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Caribbean Can Take Advantage Of Sharp Decline In U.S. Outbound Travel

Still Wary Of Economy, Combat In Iraq, And SARS, U.S. Travelers Sticking Close To Home


July 24, 2003
Copyright © 2003 CARIBBEAN BUSINESS. All Rights Reserved.

The lingering military conflict in Iraq, the ongoing threat of terrorism, severe acute respiratory syndrome (SARS), and anti-American sentiments abroad have made Americans less inclined to travel far from home, which has opened a window of opportunity for Caribbean tourism, said Sarita Skidmore, principal of Menlo Consulting Group.

Menlo Consulting conducts a TravelStyles study of international travelers that emphasizes psychographics: learning their values, motivations, expectations, and objectives and how they evolve.

Look out for Europe

Although one-third of all U.S. outbound travelers visit the Caribbean, the region’s growth rate has remained flat. The pattern for its traditional competitors, mainly Mexico and Hawaii, is similarly flat.

Travel to Europe, on the other hand, surpassed travel to the Caribbean in 1999 and 2000, largely due to an increase in flight capacity and low rates.

However, experts indicate that trend is reversing. The recent downturn is indicative of a slump in international tourism to the Middle East and key European gateway cities following 9/11.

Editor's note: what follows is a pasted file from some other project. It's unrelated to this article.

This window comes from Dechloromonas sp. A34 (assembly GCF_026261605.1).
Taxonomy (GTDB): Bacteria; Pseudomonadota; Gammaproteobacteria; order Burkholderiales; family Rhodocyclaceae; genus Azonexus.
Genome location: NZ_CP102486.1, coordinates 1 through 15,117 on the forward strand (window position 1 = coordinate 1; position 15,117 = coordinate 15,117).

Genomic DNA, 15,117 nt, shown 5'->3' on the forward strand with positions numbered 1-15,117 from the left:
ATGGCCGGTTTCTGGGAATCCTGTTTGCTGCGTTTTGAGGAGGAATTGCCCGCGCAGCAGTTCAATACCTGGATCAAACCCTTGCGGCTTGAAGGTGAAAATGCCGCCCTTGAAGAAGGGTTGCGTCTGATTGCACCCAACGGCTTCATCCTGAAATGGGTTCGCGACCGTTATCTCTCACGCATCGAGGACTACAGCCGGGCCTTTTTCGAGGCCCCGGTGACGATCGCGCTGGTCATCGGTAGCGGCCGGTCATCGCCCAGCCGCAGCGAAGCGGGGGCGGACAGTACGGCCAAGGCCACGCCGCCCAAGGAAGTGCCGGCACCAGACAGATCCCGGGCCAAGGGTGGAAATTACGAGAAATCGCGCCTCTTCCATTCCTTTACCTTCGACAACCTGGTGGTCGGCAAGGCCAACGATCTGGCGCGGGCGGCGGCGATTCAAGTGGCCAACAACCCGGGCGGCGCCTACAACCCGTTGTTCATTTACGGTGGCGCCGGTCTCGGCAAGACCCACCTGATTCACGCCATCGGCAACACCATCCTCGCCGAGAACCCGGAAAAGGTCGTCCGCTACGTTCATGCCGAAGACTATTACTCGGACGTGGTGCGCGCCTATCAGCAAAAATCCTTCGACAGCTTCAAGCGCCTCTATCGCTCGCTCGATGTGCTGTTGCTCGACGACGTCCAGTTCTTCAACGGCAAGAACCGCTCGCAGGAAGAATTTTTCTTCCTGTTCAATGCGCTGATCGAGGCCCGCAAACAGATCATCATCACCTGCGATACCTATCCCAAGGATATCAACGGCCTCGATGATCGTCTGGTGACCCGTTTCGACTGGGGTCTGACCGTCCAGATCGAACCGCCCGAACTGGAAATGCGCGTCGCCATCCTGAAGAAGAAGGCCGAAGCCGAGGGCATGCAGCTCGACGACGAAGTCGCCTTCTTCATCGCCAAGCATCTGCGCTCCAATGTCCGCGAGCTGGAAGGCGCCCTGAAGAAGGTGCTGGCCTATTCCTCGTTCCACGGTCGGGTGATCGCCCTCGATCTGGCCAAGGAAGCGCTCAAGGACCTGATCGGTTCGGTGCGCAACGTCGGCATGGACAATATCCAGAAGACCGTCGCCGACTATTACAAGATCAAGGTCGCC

Cruise lines: Friend or foe?

Caribbean hoteliers are convinced the cruise industry is a direct competitor. The Caribbean accounts for 50% of the global cruise market.

"Cruising is a double-edged sword. It is clearly drawing from land and resort vacations," Skidmore said. "On the bright side, cruising can bring in new blood."

Menlo Consulting research shows that 22% of cruise travelers in the Caribbean have returned to vacation at a destination they first visited while cruising. The biggest challenge on the horizon is homeland cruising, which will resonate with Americans who prefer to stay close to home.

According to recent leisure trends, U.S. travelers have a heightened preference for domestic travel. Another important trend is that U.S. travelers would rather take several three- to five-day trips per year than one 15-day trip, which clearly favors the Caribbean over more distant destinations and, within the Caribbean, those islands closest to the U.S. mainland.

More families traveling together

One particularly positive trend for the Caribbean is the growth rate of international family travel is accelerating. After 9/11, many Americans re-examined their priorities and decided that spending time with family was more important than spending time at work. The Caribbean is becoming a favorite destination for families. Approximately 45% of U.S. outbound leisure travelers with children under 18 in 2001 brought them along on their last Caribbean vacation, compared with 35% who traveled with their children in 1999.

Weak economy is biggest deterrent

Skidmore says the key factor affecting international travel, which actually predates 9/11, is the sluggish economy, as seen in the highest unemployment rate in nine years and plummeting consumer confidence.